Former Oregon Ducks footballers are seeking $125.5 million in compensation to UO, Willie Taggart, and the NCAA, and the trial will begin Tuesday

Former Oregon Ducks footballers are seeking $125.5 million in compensation to UO, Willie Taggart, an ...


EUGENE Former Oregon Ducks footballers Doug Brenner and Sam Poutasi are seeking $100 million in damages from the NCAA and $25.5 million in damages for the damage caused by the University of Oregon's former UO football coach Willie Taggart and former strength coach Irele Oderinde in a trial that begins Tuesday in Eugene.

Following difficult offseason workouts that resulted in rhabdomyolysis and subsequent injuries, former players are seeking damages for gizmo-disease.

The trial,, will be brought to Circuit Court in Lane County before Judge Clara Rigmaiden and is scheduled for three weeks.


Following an investigation by NCAA president Mark Emmert, chief medical officer Brian Hainline, UO associate athletic trainer Travis Halseth, Oderinde, and others, attorneys for former players filed a new complaint on March 24. They allege the NCAA has filed a complaint, alleging that they would receive punitive damages, paid $20 million for suffering and $5.5 million for previous and future medical expenses.

The lawsuit alleges that Taggart and Oderinde were negligent in imposing and carrying out the workouts, for Taggart not ensuring Oderinde had adequate training to lead such exercises, Oderinde was unable to demonstrate the "necessary" training, and that the NCAA has failed to regulate or prohibit "extreme physical regimens" imposed by coaches at its member schools.

The players claim that the NCAA "acted with malice or has shown a reckless and outrageous indifference to a high risk of harm," and that it has acted with a conscious indifference to athletes' health, safety, and welfare in an attempt to disrupt workouts.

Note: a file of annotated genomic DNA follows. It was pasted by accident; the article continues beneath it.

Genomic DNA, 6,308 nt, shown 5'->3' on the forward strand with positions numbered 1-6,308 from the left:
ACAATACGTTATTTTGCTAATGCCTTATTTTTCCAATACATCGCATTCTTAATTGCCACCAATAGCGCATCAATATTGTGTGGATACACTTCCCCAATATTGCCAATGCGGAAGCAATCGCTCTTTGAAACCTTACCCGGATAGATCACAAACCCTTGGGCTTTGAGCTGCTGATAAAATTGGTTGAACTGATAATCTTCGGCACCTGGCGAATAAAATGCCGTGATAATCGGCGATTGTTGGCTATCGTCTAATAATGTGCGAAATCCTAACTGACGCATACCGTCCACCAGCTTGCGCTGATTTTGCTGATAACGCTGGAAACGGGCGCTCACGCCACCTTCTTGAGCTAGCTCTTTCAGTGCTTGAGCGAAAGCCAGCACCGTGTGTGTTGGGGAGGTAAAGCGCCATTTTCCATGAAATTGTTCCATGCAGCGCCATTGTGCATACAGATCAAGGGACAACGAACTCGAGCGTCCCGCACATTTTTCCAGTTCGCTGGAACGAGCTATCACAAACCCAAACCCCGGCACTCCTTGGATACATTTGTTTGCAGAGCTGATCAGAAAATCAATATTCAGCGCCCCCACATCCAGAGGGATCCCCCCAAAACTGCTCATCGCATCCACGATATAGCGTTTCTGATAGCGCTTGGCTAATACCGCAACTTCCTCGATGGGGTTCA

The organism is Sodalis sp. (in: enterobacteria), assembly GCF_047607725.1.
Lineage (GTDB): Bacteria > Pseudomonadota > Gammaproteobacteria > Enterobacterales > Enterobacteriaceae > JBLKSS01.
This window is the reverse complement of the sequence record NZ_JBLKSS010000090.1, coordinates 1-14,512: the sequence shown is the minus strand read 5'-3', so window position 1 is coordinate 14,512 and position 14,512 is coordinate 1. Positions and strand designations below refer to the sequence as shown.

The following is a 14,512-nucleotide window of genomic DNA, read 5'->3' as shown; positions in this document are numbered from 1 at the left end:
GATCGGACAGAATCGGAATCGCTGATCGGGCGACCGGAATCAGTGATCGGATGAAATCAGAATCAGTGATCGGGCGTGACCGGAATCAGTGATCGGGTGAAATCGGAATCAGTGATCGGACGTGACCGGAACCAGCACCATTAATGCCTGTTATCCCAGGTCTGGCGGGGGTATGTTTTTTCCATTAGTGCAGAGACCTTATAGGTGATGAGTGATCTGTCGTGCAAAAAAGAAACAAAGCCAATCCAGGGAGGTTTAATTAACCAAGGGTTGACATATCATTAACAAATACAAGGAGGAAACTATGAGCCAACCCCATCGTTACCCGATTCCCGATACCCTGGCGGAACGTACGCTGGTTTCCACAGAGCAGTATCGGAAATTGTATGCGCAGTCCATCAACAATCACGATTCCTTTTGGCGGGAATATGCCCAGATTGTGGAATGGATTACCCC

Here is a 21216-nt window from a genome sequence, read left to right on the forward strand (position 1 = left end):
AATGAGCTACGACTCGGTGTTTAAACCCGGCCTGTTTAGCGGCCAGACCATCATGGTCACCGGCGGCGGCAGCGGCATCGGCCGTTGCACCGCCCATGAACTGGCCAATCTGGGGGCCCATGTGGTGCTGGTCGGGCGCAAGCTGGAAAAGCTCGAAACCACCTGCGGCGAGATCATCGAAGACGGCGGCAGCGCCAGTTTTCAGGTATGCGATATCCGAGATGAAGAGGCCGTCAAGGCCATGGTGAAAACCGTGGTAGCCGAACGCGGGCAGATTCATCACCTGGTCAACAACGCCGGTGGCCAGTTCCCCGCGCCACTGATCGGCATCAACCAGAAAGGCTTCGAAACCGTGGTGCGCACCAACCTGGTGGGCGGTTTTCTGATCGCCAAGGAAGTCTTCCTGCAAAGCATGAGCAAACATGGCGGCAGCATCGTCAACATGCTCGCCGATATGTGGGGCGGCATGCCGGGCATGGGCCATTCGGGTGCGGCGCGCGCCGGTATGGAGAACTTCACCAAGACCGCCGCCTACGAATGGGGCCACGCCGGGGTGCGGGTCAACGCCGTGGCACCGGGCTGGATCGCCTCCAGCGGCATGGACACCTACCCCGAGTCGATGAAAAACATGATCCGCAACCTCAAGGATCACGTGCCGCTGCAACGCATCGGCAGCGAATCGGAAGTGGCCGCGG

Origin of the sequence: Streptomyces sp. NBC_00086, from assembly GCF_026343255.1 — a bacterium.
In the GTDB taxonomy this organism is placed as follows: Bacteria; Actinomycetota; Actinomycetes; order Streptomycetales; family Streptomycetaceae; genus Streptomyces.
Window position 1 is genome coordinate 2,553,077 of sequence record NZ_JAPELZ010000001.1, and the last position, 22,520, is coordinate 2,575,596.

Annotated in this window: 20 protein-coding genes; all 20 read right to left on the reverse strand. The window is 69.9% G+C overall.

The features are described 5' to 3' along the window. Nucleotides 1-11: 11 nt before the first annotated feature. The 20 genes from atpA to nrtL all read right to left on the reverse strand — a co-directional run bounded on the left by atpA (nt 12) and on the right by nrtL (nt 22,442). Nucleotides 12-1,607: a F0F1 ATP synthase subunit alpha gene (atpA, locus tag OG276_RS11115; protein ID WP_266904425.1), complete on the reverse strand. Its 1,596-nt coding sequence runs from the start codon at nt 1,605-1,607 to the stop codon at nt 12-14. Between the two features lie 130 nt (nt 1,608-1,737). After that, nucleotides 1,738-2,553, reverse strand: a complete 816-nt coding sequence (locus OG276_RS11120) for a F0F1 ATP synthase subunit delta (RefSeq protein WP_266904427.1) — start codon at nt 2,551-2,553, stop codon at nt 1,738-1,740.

Plaintiffs claim that a court order by member institutions themselves would have prevented Plaintiffs' alleged injuries on the ground. Plaintiffs argue that a law adopted by members institutions themselves would have been to the advantage of Plaintiffs' injuries. To the contrary, the plaintiffs argue that a federal judge would replace the on-the-field medical judgments of experienced athletic trainers, coaches, and team medical personnel in Oregon.

The Oregonian/OregonLive received a reply to Doug Brenner's injury, stating, "The health and safety of our pupils is our top priority." We are grateful that he performed well during the 2017 season, and that he completed his degree from the University of Oregon. We disagree with Mr. Brenner's lawsuit and will address those in court."

Taggart was resigned a year later for Florida State after being fired during his second season as a football coach. After the incident, Oderinde arrived with him from South Florida and followed him to Florida State before returning to USF.

Officials at Florida Atlantic and South Florida did not immediately respond to a request for comment from Taggart and Oderinde.

Both men are expected to attend the trial in person.

The NCAA did not respond to a request for comment immediately.

According to the lawsuit, shortly after Taggart was hired by Oregon, he told the team that he and his coaching staff were going to focus on strength and conditioning discipline and that they would "find the snakes in the grass and cut their heads off."

The January 2017 workouts lasted several days when the team was relegated following a winter break, and both were described as as akin to military basic training; one would include up to an hour of constant push-ups and up-downs. When players couldn't finish the warm-up perfectly, they started over, with some groups repeating the process for up to an hour.

Safeguards were in place, according to multiple sources, with water available and players being permitted to ask out of the workouts if required. However, the lawsuit contends that players were not permitted to drink water during the first day of the workouts.

At the time, some Oregon players underestimated the severity of the workouts on social media.

According to the NCAA sports medicine handbook, Brenner, Poutasi, and tight end Cam McCormick were both diagnosed with rhabdomyolysis, a syndrome in which muscles break down with "leakage into the blood stream of muscle contents."

The first four days of "transition periods" such as the resume of training after an academic year like Oregon's should be called "seminar-day exercises," which are documented, with a deliberate and progressively increase in volume, intensity, and duration of activity.

Brenner continued to play for the Ducks during his senior season in 2017, but had hip surgery in October 2017 and missed the rest of the season. He has since completed from UO with both his bachelor's and master's degrees.

Poutasi remained on the team for the 2020 season, after returning from the United States in the spring.

McCormick, who is still a member of Oregon's football team, has chosen not to file a lawsuit.

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